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Re: Namespace evolution.

From: Sigfrid Lundberg, Lub NetLab <siglun@gungner.lub.lu.se>
Date: Mon, 16 Oct 2000 10:41:25 +0200 (MET DST)
To: Jason Diamond <jason@injektilo.org>
cc: www-rdf-interest@w3.org
Message-ID: <Pine.LNX.3.96.1001016101930.13139E-100000@gungner>

On Mon, 16 Oct 2000, Jason Diamond wrote:

> Hi.
> I'm confused. Again.
> The Dublin Core site contains a working draft entitled "Guidance on
> expressing the Dublin Core within the Resource Description Framework" [1].
> In it, the suggested namespace for the 15 DC properties is
> http://purl.org/dc/elements/1.0/.

Please note that the document you mention is nothing but a working draft.
It is not endorsed by the DCMI, and it was also written before the
appearance of the RDF schema language. RDF itself has become much more
expressive since then.

> What I mean by that basically boils down to this: If properties are uniquely
> identified by the concatenation of their namespace and element/attribute
> name as specified in the RDF M&S, how are we supposed to know that
> http://purl.org/dc/elements/1.0/title ==
> http://purl.org/dc/elements/1.1/title?

This is a DCMI problem, for sure, but it is even more a RDF problem. 
Please consider the fact that we today have tools available that makes it
possible to create a RDF schema definition with a point and click user
interface. How different namespaces will have appeared five years from now
with title elements with basically the same semantics as a dc 1.1 title?

The single most important problem for the semantic web initiative is to
tackle semantic diversity.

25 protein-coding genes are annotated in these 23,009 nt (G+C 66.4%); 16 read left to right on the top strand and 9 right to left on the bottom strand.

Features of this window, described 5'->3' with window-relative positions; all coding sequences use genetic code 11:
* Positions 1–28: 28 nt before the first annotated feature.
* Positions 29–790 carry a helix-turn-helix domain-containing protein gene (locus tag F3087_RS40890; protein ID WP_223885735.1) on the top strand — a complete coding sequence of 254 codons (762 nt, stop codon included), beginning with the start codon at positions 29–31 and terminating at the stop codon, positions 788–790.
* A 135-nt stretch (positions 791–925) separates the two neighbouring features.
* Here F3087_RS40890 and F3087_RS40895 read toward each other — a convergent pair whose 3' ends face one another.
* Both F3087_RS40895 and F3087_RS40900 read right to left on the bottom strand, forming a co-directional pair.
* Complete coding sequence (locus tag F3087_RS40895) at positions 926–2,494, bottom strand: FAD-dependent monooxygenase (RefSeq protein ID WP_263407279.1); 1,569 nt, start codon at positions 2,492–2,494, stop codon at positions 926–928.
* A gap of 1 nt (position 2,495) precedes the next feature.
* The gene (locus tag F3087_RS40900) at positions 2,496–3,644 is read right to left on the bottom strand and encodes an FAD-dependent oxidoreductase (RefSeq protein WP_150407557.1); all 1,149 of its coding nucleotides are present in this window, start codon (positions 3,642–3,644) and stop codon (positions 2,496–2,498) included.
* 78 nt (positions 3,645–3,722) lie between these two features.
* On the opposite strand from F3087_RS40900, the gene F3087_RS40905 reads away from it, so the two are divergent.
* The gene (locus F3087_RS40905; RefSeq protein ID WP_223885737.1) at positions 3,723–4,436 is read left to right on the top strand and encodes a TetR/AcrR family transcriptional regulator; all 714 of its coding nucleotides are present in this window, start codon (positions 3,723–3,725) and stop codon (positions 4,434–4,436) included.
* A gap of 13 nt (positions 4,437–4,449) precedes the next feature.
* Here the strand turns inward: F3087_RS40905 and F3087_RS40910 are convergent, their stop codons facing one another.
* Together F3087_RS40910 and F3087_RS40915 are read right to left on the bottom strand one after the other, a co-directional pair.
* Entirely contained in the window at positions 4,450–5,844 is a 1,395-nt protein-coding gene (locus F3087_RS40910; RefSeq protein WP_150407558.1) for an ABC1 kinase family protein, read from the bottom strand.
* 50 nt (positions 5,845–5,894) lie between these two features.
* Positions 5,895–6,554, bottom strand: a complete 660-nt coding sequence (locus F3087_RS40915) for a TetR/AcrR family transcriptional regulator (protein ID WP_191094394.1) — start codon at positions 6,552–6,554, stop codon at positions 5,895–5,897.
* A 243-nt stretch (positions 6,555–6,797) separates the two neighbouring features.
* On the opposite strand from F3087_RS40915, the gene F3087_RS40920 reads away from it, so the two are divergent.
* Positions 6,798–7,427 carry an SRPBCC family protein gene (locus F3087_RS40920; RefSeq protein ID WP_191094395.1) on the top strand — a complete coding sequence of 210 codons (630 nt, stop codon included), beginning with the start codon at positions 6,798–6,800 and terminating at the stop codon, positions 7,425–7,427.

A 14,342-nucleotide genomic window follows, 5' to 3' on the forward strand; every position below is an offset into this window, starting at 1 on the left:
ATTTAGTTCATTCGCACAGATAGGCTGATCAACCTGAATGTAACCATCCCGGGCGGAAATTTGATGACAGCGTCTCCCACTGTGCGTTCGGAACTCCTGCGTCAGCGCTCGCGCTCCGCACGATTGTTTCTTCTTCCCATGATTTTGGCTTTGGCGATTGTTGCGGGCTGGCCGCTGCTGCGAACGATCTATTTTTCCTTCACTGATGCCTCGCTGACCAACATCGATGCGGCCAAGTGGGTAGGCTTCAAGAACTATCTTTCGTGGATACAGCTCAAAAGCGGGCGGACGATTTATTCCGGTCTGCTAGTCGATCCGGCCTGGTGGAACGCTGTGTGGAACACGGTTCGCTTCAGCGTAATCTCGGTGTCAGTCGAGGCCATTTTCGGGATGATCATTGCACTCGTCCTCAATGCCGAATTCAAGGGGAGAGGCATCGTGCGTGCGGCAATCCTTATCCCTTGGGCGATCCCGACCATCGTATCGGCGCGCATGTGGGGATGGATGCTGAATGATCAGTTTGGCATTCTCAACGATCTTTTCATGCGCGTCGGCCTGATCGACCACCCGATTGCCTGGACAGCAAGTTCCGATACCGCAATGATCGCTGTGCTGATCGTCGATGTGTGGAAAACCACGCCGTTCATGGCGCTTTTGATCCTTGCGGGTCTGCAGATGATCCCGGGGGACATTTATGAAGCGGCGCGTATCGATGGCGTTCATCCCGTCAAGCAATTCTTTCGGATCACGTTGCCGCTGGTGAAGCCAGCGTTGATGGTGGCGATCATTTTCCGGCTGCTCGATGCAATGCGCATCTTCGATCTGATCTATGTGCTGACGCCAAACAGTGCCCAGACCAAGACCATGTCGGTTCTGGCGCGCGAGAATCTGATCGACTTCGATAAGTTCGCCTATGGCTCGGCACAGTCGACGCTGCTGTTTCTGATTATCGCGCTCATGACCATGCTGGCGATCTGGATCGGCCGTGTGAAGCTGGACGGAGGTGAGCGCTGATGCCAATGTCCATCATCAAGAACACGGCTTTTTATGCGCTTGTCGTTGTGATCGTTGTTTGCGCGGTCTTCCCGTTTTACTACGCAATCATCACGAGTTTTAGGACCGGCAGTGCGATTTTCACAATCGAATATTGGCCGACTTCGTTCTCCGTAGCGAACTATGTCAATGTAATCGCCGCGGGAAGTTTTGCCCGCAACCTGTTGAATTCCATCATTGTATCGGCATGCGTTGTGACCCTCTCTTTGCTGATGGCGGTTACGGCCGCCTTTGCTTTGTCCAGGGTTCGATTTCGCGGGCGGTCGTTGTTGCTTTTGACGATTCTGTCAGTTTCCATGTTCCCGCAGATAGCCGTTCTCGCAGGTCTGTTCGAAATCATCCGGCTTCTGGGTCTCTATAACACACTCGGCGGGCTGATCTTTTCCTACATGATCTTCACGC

> Does the DC plan on releasing version 1.2 or higher? Shouldn't a version
> agnostic namespace be used for RDF purposes in case they do? (How about
> http://purl.org/dc/elements/rdf/?

Please raise this important issue on an appropriate DC mailing list, where
the likelihood that you will be heard by responsible people is higher.

> After all, both versions contain the exact same elements.) Why hasn't
> [1] been finalized? If I quit bitching about why nothing gets done and
> did it myself, would anybody listen? Or would they just redo it later? 

That's a long story, but the most important reason is that in order to do
that job well, we needed to resolve a number of other important problems.
First and foremost, we needed workable principles for qualification and a
set of endorsed qualifiers. These components are now in place. Also the
delayed approval of the RDFS had an effect.
> Speaking of namespace equivalency, a recent discussion on RSS-DEV [2] brings
> up the question of how we might be able to tell when two or more properties
> are "equivalent". Could an rdfs:isEquivalentTo (or such) core property be
> added to RDF Schema before it's recommendation? Or do we expect everybody to
> agree on their URI vocabularies?

Well, I suppose that such capabilities are better implemented as add-ons
to the schema language. An equivalence is just one special case, where two
pieces of semantics are possible to exchange. You will have other cases,
where one semantic is broader than another related one. In order to cope
with semantic drift and diversity, you'll most likely have to have a
complete thesaurus like structure (broader vs narrower, use vs usefor).


Received on Monday, 16 October 2000 04:37:03 UTC

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